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Chile launches trucks’ scrappage plan to boost economy and fight pollution

Tuesday, September 1st 2009 - 12:28 UTC
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The plan is geared to remove 500 trucks over 25 years old The plan is geared to remove 500 trucks over 25 years old

The Chilean government will subsidize the purchase of more fuel-efficient trucks for citizens through a program set to start later this year. The program, called “Cambia tu Camión,” or “Change your Truck,” will offer a bonus of 4, 8 or 12 million pesos (7.200, 14.500 or 21.700 US dollars respectively), toward the purchase of a new, more fuel efficient car, with the trade-in of a truck over 25 years old.

The government has set aside 4 billion pesos for the project (7.3 million USD), and anticipates taking 500 trucks off the road: 230 in 2009 and 270 in 2010. The reclaimed trucks will be converted to scrap metal.

“The conversion to scrap, in exchange for subsidies, could cover at least a third of the purchase of a new truck with (more environmentally friendly) technology,” said Marcelo Tokman, minister of energy.

The government will be accepting applications between Sept. 7 and Oct. 7 and will list the recipients in early November, when the subsidies will start being paid.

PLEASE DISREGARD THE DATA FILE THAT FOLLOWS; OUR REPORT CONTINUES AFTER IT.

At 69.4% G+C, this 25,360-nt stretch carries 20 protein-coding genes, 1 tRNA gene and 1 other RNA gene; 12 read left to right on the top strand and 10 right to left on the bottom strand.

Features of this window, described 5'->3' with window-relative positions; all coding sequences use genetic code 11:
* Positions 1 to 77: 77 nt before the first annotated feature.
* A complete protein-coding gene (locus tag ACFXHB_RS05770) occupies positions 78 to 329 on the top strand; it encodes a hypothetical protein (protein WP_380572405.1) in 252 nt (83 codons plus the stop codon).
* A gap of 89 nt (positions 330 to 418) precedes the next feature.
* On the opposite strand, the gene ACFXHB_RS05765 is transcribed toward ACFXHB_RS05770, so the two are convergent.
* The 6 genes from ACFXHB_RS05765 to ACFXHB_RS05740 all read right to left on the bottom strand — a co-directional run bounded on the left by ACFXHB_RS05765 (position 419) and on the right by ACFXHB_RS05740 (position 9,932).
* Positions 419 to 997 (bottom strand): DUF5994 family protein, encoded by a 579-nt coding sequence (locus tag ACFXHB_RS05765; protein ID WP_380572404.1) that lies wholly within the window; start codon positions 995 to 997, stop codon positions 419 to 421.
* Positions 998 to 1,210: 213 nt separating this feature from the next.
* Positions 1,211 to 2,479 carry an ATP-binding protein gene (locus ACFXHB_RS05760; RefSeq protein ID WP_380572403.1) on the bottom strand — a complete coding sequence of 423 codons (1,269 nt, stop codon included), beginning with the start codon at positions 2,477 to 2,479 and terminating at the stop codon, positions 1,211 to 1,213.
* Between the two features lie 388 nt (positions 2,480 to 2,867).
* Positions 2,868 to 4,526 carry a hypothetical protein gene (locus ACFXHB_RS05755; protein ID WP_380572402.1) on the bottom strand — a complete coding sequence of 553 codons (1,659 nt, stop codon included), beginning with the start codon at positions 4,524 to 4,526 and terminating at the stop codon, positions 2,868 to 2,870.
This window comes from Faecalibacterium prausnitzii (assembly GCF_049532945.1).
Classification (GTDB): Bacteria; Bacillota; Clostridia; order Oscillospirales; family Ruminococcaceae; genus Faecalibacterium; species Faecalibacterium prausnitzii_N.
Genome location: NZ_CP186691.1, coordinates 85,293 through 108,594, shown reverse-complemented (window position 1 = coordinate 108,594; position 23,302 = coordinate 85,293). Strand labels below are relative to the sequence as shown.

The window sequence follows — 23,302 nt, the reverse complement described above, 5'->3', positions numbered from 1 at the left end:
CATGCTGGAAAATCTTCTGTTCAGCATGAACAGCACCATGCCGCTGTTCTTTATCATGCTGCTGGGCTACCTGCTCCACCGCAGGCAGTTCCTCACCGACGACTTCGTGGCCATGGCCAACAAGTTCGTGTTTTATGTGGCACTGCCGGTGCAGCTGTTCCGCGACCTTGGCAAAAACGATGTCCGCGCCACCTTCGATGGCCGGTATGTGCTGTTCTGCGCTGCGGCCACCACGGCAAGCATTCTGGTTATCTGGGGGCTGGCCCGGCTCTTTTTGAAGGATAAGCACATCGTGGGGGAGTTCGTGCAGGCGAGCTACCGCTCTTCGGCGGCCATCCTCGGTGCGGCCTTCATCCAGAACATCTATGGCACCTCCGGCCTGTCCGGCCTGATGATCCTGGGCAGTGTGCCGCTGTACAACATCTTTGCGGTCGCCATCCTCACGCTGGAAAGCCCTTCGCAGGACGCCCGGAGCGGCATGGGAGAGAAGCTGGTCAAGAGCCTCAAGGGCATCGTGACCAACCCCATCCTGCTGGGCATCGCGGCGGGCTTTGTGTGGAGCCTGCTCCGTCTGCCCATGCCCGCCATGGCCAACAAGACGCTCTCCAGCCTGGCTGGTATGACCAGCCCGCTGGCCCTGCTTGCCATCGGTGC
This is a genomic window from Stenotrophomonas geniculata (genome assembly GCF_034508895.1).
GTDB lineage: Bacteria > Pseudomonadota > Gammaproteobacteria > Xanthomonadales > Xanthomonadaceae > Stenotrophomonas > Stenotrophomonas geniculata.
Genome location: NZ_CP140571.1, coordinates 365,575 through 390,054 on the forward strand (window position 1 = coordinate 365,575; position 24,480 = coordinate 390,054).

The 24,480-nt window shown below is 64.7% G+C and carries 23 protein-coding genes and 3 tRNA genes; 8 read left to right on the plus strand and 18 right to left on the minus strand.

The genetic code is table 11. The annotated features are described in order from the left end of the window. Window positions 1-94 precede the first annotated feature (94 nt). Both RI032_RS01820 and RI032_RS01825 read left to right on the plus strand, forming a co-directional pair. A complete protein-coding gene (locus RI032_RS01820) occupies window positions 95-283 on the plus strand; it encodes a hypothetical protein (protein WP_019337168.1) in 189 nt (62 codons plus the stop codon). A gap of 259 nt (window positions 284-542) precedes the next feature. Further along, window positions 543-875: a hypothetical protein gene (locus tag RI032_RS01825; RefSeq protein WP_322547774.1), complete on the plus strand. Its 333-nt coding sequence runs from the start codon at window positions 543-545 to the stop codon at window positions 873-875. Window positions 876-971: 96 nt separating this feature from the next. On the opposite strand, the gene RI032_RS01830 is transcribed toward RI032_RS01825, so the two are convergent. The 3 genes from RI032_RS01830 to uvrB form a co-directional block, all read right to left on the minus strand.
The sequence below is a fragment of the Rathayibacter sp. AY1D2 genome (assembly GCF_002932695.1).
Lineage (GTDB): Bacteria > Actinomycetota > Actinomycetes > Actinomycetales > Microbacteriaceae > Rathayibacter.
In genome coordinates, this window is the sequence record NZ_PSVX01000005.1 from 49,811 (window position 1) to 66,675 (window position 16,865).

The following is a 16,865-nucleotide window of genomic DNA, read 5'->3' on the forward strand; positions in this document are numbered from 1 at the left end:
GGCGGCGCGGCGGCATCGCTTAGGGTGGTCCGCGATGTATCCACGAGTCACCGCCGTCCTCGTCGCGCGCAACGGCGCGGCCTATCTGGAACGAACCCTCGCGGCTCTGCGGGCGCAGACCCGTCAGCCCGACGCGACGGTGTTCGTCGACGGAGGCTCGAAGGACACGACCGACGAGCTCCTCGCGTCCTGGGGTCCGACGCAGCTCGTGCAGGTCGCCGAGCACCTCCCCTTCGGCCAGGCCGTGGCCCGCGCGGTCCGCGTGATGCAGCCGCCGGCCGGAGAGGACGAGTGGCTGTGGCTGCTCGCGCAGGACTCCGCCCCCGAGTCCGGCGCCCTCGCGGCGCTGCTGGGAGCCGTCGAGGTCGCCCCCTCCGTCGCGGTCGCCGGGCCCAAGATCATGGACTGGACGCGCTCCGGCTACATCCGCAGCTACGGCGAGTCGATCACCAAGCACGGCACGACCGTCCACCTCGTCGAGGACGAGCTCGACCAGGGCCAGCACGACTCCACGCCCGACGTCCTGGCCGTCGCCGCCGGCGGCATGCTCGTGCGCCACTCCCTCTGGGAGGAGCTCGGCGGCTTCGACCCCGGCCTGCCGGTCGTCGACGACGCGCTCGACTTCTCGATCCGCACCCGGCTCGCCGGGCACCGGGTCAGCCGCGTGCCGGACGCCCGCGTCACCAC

The 500 trucks that the program aims to remove constitute 4.5% of the roughly 11,130 pre-1984 trucks in the country, as compared to the 106,350 trucks younger than that. 23 percent of the air pollution generated between April and August came from these trucks, according to El Mercurio.

Removing 500 25-year-old trucks, which each emit 240 tons of carbon monoxide every year, would eliminate 120,000 tons of pollution per year, according to the National Commission on the Environment (CONAMA) of the Metropolitan Region.

New trucks, such as the Euro III, emit as much as 95% less of certain contaminants, such as nitrous oxide, and 91% less carbon monoxide, than an average 25-year-old truck.

The program has won the support of the National Confederation of Truck Owners and the National Automotive Association of Chile.

The plan is also very similar to the Car Allowance Rebate System in the United States, nicknamed “Cash For Clunkers,” which compensated the trade-in of older cars with a subsidy toward a new, fuel-efficient model.

The US version was an immediate success with the people, to the point that the government burned through 1 billion USD in just a month, prompting Congress to allocate 2 billion more to continue the program. Between July 1 and Aug. 26, the US government spent 2.877 billion on rebates for almost 700,000 cars.

The scrappage plans were initially started in Germany and followed in Britain, France and the US among other countries.

By Daniel Zarchy (

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